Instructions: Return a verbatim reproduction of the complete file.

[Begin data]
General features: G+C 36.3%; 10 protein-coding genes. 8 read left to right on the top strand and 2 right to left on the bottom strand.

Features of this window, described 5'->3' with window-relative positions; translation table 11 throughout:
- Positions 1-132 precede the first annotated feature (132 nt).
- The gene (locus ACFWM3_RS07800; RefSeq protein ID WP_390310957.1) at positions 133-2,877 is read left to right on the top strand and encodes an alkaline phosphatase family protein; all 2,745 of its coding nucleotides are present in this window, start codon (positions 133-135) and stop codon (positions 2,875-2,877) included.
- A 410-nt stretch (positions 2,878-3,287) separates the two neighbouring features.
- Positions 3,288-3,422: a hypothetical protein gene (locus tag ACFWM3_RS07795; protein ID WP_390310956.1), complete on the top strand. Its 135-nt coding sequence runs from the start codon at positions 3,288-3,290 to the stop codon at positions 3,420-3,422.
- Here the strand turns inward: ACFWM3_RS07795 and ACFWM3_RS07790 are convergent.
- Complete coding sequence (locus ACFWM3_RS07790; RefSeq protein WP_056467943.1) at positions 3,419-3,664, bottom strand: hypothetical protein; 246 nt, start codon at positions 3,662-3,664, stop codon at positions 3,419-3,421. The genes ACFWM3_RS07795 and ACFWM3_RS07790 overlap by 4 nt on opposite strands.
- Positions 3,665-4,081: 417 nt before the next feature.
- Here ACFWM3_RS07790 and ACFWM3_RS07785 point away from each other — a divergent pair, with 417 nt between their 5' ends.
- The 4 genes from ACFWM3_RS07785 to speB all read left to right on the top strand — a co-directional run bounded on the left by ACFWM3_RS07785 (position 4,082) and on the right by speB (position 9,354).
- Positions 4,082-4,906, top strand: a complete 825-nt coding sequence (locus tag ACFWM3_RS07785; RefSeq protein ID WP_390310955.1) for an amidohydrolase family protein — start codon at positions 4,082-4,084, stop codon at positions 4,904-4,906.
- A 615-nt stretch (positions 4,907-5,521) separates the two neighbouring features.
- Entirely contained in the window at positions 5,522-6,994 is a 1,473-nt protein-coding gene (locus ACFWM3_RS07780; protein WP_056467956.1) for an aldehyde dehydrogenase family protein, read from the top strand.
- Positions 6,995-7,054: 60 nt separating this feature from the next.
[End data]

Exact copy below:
General features: G+C 36.3%; 10 protein-coding genes. 8 read left to right on the top strand and 2 right to left on the bottom strand.

Features of this window, described 5'->3' with window-relative positions; translation table 11 throughout:
- Positions 1-132 precede the first annotated feature (132 nt).
- The gene (locus ACFWM3_RS07800; RefSeq protein ID WP_390310957.1) at positions 133-2,877 is read left to right on the top strand and encodes an alkaline phosphatase family protein; all 2,745 of its coding nucleotides are present in this window, start codon (positions 133-135) and stop codon (positions 2,875-2,877) included.
- A 410-nt stretch (positions 2,878-3,287) separates the two neighbouring features.
- Positions 3,288-3,422: a hypothetical protein gene (locus tag ACFWM3_RS07795; protein ID WP_390310956.1), complete on the top strand. Its 135-nt coding sequence runs from the start codon at positions 3,288-3,290 to the stop codon at positions 3,420-3,422.
- Here the strand turns inward: ACFWM3_RS07795 and ACFWM3_RS07790 are convergent.
- Complete coding sequence (locus ACFWM3_RS07790; RefSeq protein WP_056467943.1) at positions 3,419-3,664, bottom strand: hypothetical protein; 246 nt, start codon at positions 3,662-3,664, stop codon at positions 3,419-3,421. The genes ACFWM3_RS07795 and ACFWM3_RS07790 overlap by 4 nt on opposite strands.
- Positions 3,665-4,081: 417 nt before the next feature.
- Here ACFWM3_RS07790 and ACFWM3_RS07785 point away from each other — a divergent pair, with 417 nt between their 5' ends.
- The 4 genes from ACFWM3_RS07785 to speB all read left to right on the top strand — a co-directional run bounded on the left by ACFWM3_RS07785 (position 4,082) and on the right by speB (position 9,354).
- Positions 4,082-4,906, top strand: a complete 825-nt coding sequence (locus tag ACFWM3_RS07785; RefSeq protein ID WP_390310955.1) for an amidohydrolase family protein — start codon at positions 4,082-4,084, stop codon at positions 4,904-4,906.
- A 615-nt stretch (positions 4,907-5,521) separates the two neighbouring features.
- Entirely contained in the window at positions 5,522-6,994 is a 1,473-nt protein-coding gene (locus ACFWM3_RS07780; protein WP_056467956.1) for an aldehyde dehydrogenase family protein, read from the top strand.
- Positions 6,995-7,054: 60 nt separating this feature from the next.